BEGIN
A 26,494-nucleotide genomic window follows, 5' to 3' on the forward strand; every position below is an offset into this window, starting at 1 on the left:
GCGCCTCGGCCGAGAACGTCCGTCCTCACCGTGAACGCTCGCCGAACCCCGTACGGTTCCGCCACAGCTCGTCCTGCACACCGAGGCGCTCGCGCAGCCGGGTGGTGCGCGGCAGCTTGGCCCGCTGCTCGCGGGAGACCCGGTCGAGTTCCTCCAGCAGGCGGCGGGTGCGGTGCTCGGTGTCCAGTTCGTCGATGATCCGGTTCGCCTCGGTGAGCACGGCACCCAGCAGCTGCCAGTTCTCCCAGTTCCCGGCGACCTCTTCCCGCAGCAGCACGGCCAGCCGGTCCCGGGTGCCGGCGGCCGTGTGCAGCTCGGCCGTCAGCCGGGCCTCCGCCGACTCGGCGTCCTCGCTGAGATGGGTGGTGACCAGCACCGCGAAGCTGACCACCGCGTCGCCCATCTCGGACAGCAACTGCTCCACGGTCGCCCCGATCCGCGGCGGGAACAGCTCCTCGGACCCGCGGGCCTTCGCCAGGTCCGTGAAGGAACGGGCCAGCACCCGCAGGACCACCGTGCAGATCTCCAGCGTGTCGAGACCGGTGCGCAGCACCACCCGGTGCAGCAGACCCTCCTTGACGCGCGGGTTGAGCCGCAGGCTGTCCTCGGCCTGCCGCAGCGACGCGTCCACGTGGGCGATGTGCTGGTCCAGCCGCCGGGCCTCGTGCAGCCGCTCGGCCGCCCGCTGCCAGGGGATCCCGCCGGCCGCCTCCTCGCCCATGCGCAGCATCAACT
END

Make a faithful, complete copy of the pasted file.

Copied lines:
A 26,494-nucleotide genomic window follows, 5' to 3' on the forward strand; every position below is an offset into this window, starting at 1 on the left:
GCGCCTCGGCCGAGAACGTCCGTCCTCACCGTGAACGCTCGCCGAACCCCGTACGGTTCCGCCACAGCTCGTCCTGCACACCGAGGCGCTCGCGCAGCCGGGTGGTGCGCGGCAGCTTGGCCCGCTGCTCGCGGGAGACCCGGTCGAGTTCCTCCAGCAGGCGGCGGGTGCGGTGCTCGGTGTCCAGTTCGTCGATGATCCGGTTCGCCTCGGTGAGCACGGCACCCAGCAGCTGCCAGTTCTCCCAGTTCCCGGCGACCTCTTCCCGCAGCAGCACGGCCAGCCGGTCCCGGGTGCCGGCGGCCGTGTGCAGCTCGGCCGTCAGCCGGGCCTCCGCCGACTCGGCGTCCTCGCTGAGATGGGTGGTGACCAGCACCGCGAAGCTGACCACCGCGTCGCCCATCTCGGACAGCAACTGCTCCACGGTCGCCCCGATCCGCGGCGGGAACAGCTCCTCGGACCCGCGGGCCTTCGCCAGGTCCGTGAAGGAACGGGCCAGCACCCGCAGGACCACCGTGCAGATCTCCAGCGTGTCGAGACCGGTGCGCAGCACCACCCGGTGCAGCAGACCCTCCTTGACGCGCGGGTTGAGCCGCAGGCTGTCCTCGGCCTGCCGCAGCGACGCGTCCACGTGGGCGATGTGCTGGTCCAGCCGCCGGGCCTCGTGCAGCCGCTCGGCCGCCCGCTGCCAGGGGATCCCGCCGGCCGCCTCCTCGCCCATGCGCAGCATCAACT